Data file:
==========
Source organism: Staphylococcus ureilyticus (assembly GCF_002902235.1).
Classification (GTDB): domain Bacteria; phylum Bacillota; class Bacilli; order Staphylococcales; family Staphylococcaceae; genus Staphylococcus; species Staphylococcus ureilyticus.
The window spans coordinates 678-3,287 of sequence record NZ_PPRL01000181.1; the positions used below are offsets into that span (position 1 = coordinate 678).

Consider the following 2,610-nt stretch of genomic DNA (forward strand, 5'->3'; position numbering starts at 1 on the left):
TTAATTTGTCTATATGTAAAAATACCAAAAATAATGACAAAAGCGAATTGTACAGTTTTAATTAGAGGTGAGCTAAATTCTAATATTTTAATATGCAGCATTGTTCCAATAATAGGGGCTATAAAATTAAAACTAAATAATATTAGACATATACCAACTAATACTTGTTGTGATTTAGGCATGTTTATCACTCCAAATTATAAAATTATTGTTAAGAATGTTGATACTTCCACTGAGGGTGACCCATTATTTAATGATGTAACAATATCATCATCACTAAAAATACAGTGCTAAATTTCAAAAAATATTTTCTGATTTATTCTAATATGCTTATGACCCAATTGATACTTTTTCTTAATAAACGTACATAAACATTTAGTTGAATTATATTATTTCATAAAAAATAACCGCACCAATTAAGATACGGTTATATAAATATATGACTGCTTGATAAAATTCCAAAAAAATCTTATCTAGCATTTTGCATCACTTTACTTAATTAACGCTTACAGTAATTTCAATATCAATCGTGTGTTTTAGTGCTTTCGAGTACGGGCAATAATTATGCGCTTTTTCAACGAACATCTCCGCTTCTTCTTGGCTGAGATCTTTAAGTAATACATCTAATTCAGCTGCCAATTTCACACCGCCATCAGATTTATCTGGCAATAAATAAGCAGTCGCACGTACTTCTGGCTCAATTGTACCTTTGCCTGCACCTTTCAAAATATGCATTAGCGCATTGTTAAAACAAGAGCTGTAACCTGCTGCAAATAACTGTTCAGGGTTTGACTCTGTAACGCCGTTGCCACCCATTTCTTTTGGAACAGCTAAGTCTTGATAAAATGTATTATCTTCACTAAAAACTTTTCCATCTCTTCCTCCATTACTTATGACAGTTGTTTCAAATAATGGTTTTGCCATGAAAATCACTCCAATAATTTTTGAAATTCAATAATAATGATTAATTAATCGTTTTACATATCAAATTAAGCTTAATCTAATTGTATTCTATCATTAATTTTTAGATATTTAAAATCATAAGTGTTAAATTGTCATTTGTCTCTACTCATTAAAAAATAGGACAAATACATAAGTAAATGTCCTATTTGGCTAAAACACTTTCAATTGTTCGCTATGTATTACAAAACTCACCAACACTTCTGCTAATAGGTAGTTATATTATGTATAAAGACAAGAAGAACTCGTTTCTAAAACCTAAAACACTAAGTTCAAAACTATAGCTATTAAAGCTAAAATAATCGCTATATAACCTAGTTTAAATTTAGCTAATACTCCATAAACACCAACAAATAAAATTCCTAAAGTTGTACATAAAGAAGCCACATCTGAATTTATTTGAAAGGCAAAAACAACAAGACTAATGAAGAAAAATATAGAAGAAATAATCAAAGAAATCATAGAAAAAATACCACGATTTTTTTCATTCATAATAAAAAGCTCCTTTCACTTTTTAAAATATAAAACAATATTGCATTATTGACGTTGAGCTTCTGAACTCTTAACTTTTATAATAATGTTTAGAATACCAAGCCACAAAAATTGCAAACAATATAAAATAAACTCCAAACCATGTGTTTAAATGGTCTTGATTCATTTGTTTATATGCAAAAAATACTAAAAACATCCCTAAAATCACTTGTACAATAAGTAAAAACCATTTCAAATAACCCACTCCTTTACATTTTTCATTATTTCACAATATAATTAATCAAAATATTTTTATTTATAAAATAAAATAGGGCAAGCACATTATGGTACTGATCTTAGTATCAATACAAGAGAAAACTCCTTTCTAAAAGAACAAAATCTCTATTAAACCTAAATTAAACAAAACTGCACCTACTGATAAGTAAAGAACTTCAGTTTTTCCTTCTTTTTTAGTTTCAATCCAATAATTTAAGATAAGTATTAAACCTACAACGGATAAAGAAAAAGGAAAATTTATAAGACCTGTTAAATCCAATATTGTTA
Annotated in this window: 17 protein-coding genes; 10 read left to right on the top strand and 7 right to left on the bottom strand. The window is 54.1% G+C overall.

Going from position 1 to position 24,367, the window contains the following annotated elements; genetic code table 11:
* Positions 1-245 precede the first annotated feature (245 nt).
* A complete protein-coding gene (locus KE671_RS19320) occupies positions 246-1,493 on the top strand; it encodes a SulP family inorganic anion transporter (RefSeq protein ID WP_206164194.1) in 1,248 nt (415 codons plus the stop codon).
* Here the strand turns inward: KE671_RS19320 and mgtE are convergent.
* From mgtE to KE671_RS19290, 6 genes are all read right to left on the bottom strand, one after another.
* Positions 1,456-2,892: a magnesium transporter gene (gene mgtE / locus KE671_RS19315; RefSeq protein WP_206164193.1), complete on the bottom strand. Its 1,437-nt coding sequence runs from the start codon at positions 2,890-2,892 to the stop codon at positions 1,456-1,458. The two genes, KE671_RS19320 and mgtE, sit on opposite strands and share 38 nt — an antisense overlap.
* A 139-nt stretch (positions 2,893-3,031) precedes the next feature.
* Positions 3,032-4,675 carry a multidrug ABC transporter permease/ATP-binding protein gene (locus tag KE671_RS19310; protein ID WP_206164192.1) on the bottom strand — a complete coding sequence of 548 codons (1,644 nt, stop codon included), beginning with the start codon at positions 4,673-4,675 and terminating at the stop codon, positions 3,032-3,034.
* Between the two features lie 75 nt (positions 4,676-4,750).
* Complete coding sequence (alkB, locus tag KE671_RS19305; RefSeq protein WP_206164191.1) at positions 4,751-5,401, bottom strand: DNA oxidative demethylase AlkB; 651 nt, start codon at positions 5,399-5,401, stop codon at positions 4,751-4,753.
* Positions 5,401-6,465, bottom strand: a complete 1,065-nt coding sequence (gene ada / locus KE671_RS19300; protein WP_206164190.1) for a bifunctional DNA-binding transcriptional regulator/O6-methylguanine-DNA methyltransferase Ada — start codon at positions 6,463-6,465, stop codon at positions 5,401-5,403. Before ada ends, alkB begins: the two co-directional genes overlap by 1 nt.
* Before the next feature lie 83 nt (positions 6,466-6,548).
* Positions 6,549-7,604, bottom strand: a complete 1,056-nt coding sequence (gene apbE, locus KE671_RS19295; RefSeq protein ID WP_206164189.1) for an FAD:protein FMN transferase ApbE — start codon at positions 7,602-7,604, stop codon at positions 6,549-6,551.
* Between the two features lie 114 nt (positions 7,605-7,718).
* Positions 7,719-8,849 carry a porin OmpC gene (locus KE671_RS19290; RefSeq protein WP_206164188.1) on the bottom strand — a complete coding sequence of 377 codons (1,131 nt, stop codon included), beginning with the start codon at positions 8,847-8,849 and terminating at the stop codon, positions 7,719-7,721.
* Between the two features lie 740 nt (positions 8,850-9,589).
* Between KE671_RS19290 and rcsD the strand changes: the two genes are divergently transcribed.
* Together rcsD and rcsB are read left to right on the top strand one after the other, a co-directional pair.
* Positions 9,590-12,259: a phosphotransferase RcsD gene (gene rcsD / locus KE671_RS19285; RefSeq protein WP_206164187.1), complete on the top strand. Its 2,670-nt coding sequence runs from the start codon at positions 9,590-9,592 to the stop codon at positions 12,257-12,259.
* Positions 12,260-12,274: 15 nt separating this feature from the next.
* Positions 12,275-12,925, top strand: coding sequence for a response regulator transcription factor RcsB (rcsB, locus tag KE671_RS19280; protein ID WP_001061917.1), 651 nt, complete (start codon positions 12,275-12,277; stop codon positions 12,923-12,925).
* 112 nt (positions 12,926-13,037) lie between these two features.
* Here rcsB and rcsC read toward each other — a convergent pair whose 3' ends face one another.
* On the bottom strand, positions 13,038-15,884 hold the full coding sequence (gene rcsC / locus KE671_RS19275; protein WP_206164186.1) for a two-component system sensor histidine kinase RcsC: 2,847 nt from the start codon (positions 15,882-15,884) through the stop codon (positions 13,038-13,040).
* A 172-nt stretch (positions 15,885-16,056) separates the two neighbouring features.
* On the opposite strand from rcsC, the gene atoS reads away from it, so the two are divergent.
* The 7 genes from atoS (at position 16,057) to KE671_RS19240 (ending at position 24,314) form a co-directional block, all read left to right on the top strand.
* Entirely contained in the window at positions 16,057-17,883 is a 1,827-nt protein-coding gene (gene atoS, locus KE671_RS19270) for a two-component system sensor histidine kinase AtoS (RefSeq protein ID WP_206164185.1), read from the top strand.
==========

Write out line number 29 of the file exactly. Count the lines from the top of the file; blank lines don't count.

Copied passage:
* Here rcsB and rcsC read toward each other — a convergent pair whose 3' ends face one another.